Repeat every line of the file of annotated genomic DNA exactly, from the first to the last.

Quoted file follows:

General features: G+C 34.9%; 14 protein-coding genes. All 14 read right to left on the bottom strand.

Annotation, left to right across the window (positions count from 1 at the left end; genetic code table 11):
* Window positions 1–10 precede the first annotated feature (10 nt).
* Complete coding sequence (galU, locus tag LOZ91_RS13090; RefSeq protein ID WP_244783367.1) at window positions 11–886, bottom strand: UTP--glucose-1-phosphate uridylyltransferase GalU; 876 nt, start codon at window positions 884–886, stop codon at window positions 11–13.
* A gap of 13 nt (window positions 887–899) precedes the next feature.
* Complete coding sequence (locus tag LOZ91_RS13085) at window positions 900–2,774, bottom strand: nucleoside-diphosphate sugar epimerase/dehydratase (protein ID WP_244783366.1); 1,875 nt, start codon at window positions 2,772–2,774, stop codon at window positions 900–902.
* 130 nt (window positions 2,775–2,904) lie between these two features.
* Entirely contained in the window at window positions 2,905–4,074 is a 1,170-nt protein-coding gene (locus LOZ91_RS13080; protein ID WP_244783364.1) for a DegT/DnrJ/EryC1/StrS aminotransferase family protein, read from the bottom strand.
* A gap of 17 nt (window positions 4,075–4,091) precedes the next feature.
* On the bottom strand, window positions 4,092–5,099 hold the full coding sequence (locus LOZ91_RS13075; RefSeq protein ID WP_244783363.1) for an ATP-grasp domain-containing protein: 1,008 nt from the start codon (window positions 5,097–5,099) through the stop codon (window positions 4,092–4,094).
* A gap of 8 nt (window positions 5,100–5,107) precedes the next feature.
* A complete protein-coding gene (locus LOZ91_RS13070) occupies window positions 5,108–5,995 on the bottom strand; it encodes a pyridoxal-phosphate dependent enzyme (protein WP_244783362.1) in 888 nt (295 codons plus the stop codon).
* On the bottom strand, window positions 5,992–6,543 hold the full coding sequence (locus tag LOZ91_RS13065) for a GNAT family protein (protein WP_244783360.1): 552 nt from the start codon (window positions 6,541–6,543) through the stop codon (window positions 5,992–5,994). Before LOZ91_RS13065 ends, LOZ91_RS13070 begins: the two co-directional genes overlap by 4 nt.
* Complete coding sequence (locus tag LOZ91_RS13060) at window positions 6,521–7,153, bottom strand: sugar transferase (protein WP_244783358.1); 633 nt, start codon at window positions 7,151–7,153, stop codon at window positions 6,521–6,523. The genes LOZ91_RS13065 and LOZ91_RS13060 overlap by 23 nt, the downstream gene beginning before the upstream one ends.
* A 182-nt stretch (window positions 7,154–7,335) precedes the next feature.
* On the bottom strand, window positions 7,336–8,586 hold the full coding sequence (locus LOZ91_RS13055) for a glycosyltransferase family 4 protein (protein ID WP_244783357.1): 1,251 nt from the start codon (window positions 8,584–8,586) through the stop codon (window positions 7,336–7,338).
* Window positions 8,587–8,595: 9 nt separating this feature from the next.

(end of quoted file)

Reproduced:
General features: G+C 34.9%; 14 protein-coding genes. All 14 read right to left on the bottom strand.

Annotation, left to right across the window (positions count from 1 at the left end; genetic code table 11):
* Window positions 1–10 precede the first annotated feature (10 nt).
* Complete coding sequence (galU, locus tag LOZ91_RS13090; RefSeq protein ID WP_244783367.1) at window positions 11–886, bottom strand: UTP--glucose-1-phosphate uridylyltransferase GalU; 876 nt, start codon at window positions 884–886, stop codon at window positions 11–13.
* A gap of 13 nt (window positions 887–899) precedes the next feature.
* Complete coding sequence (locus tag LOZ91_RS13085) at window positions 900–2,774, bottom strand: nucleoside-diphosphate sugar epimerase/dehydratase (protein ID WP_244783366.1); 1,875 nt, start codon at window positions 2,772–2,774, stop codon at window positions 900–902.
* 130 nt (window positions 2,775–2,904) lie between these two features.
* Entirely contained in the window at window positions 2,905–4,074 is a 1,170-nt protein-coding gene (locus LOZ91_RS13080; protein ID WP_244783364.1) for a DegT/DnrJ/EryC1/StrS aminotransferase family protein, read from the bottom strand.
* A gap of 17 nt (window positions 4,075–4,091) precedes the next feature.
* On the bottom strand, window positions 4,092–5,099 hold the full coding sequence (locus LOZ91_RS13075; RefSeq protein ID WP_244783363.1) for an ATP-grasp domain-containing protein: 1,008 nt from the start codon (window positions 5,097–5,099) through the stop codon (window positions 4,092–4,094).
* A gap of 8 nt (window positions 5,100–5,107) precedes the next feature.
* A complete protein-coding gene (locus LOZ91_RS13070) occupies window positions 5,108–5,995 on the bottom strand; it encodes a pyridoxal-phosphate dependent enzyme (protein WP_244783362.1) in 888 nt (295 codons plus the stop codon).
* On the bottom strand, window positions 5,992–6,543 hold the full coding sequence (locus tag LOZ91_RS13065) for a GNAT family protein (protein WP_244783360.1): 552 nt from the start codon (window positions 6,541–6,543) through the stop codon (window positions 5,992–5,994). Before LOZ91_RS13065 ends, LOZ91_RS13070 begins: the two co-directional genes overlap by 4 nt.
* Complete coding sequence (locus tag LOZ91_RS13060) at window positions 6,521–7,153, bottom strand: sugar transferase (protein WP_244783358.1); 633 nt, start codon at window positions 7,151–7,153, stop codon at window positions 6,521–6,523. The genes LOZ91_RS13065 and LOZ91_RS13060 overlap by 23 nt, the downstream gene beginning before the upstream one ends.
* A 182-nt stretch (window positions 7,154–7,335) precedes the next feature.
* On the bottom strand, window positions 7,336–8,586 hold the full coding sequence (locus LOZ91_RS13055) for a glycosyltransferase family 4 protein (protein ID WP_244783357.1): 1,251 nt from the start codon (window positions 8,584–8,586) through the stop codon (window positions 7,336–7,338).
* Window positions 8,587–8,595: 9 nt separating this feature from the next.